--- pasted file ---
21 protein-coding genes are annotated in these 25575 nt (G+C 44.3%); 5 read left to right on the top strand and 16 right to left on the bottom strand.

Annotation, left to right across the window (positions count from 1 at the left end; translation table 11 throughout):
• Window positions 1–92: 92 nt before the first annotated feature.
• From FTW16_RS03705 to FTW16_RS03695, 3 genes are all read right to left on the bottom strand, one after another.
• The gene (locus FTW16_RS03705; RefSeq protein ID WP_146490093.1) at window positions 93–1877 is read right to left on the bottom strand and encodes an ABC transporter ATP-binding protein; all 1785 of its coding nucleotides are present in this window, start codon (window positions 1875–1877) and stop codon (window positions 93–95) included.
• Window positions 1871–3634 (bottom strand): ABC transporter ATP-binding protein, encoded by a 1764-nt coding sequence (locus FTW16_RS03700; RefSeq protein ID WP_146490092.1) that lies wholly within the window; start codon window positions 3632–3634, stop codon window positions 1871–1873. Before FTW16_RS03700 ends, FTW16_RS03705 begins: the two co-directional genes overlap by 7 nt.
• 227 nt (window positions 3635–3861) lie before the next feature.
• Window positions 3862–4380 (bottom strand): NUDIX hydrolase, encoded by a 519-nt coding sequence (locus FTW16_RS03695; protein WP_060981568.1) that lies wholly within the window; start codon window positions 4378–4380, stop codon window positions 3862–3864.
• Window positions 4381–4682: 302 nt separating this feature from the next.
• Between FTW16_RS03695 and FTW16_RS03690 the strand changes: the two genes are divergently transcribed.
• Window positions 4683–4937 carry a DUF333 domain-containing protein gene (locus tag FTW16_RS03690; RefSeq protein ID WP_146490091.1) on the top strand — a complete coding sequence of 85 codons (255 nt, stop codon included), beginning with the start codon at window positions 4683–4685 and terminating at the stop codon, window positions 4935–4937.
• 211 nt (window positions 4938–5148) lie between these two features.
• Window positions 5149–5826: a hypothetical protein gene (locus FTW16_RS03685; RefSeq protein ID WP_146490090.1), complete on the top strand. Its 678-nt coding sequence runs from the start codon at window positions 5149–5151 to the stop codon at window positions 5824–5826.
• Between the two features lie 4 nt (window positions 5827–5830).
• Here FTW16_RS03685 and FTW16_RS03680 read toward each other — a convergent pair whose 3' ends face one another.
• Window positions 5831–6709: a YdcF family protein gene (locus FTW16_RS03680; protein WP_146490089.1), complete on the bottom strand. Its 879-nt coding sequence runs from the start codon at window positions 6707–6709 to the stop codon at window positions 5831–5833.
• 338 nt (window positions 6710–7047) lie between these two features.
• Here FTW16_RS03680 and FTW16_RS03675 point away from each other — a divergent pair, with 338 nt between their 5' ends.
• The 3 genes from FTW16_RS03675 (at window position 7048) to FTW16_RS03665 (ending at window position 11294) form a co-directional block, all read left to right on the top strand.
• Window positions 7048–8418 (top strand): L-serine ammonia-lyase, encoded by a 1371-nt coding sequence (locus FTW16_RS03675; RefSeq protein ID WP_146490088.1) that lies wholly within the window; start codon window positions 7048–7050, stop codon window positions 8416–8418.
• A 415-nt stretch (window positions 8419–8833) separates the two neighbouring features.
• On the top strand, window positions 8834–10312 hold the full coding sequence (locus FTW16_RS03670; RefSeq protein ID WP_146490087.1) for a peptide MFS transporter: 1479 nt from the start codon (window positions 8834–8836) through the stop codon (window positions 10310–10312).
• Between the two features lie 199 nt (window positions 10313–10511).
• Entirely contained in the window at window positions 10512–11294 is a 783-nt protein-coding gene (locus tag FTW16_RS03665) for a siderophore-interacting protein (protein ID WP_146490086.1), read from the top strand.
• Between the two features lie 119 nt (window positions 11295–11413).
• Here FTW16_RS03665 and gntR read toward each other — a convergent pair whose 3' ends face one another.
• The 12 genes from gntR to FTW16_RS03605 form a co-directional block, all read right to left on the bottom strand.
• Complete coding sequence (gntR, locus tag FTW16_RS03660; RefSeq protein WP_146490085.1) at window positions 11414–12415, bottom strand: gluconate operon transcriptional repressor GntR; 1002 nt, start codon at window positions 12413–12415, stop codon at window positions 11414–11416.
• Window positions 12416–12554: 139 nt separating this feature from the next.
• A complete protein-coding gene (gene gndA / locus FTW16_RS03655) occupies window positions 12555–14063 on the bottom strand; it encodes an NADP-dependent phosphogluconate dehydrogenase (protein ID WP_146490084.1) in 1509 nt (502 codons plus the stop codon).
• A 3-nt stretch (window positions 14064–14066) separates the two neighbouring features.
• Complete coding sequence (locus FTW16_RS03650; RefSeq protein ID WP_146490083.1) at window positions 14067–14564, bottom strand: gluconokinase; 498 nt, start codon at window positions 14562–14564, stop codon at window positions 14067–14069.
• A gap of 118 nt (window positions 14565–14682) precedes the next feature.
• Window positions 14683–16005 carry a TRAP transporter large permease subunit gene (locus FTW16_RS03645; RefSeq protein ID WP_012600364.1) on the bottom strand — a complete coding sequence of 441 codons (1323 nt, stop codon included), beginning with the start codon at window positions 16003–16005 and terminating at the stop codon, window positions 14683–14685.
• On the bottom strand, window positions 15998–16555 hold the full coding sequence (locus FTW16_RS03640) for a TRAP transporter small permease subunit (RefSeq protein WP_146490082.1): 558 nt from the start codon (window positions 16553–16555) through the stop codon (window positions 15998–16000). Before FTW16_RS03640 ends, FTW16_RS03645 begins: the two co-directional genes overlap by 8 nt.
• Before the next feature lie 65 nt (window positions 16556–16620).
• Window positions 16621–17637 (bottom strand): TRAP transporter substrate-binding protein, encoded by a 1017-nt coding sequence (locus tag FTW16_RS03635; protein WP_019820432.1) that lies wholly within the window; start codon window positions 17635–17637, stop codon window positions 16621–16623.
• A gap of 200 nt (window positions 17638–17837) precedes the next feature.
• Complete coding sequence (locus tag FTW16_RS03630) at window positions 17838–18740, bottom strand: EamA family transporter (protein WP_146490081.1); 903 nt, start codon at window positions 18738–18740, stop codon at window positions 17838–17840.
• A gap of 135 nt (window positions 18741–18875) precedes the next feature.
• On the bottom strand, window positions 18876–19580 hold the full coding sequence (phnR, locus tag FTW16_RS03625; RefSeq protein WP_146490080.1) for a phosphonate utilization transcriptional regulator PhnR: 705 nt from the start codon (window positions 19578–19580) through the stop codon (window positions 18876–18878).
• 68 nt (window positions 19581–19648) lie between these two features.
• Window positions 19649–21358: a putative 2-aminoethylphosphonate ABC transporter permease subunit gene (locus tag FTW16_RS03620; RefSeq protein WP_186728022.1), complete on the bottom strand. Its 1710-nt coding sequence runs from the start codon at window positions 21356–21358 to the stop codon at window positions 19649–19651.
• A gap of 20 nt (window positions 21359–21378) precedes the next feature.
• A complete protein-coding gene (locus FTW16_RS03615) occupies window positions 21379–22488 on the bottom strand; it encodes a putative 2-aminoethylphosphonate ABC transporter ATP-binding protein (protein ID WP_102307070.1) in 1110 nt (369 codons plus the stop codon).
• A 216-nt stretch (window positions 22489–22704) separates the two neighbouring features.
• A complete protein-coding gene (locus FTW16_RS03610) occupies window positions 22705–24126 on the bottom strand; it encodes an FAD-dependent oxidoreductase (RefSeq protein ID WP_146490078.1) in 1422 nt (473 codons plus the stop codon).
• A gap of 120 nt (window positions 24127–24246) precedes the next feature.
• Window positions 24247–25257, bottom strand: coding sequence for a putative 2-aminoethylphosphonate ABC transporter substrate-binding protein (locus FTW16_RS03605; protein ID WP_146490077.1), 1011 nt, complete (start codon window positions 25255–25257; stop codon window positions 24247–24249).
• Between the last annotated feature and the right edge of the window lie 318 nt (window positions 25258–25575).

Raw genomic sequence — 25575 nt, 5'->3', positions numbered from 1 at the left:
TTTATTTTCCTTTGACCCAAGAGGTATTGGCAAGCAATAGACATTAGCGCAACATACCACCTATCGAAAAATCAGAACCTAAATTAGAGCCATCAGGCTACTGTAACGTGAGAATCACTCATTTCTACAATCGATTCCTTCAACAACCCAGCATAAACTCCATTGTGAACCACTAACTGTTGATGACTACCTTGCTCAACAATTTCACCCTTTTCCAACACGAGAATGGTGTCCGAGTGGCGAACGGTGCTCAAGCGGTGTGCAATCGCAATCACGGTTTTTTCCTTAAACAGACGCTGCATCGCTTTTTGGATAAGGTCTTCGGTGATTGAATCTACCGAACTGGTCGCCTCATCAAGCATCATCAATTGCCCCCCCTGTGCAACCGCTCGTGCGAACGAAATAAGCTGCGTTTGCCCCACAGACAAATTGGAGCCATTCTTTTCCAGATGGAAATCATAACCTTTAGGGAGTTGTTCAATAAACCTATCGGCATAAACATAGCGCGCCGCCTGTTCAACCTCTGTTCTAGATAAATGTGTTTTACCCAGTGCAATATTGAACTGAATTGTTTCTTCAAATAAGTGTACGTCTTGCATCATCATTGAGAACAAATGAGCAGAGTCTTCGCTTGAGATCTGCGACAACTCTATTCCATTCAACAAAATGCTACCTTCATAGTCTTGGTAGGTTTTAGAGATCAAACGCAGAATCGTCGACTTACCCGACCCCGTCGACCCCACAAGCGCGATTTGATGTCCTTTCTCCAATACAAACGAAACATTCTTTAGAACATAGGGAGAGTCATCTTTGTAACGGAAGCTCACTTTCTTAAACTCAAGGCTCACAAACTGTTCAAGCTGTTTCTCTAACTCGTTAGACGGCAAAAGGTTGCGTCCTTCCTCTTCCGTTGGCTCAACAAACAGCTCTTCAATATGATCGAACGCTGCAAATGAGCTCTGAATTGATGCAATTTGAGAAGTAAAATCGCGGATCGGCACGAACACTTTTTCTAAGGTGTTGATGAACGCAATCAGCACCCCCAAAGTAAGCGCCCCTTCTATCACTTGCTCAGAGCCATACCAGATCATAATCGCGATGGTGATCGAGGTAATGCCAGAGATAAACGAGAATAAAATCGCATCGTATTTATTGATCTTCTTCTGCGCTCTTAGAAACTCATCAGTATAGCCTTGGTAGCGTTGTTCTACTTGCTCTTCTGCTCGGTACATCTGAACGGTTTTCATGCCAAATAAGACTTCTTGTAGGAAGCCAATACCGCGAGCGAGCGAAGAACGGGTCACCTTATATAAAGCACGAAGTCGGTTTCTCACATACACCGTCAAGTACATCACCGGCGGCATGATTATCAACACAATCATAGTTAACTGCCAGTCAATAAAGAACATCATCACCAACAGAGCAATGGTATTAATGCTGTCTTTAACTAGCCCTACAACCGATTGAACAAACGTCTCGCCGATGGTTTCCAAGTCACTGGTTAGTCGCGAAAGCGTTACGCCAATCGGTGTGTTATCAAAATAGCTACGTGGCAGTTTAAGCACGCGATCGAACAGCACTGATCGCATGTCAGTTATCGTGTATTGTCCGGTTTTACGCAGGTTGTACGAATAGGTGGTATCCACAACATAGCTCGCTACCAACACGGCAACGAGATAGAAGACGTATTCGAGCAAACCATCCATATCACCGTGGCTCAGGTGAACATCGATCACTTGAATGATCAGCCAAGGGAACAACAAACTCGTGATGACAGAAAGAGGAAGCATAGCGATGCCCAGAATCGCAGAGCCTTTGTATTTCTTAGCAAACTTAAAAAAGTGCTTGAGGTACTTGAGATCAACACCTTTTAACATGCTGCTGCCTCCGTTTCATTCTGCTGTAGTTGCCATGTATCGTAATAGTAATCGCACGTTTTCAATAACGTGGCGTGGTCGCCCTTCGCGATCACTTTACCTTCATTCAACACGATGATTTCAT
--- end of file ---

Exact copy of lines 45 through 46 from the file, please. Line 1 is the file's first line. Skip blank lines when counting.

• A complete protein-coding gene (locus FTW16_RS03615) occupies window positions 21379–22488 on the bottom strand; it encodes a putative 2-aminoethylphosphonate ABC transporter ATP-binding protein (protein ID WP_102307070.1) in 1110 nt (369 codons plus the stop codon).
• A 216-nt stretch (window positions 22489–22704) separates the two neighbouring features.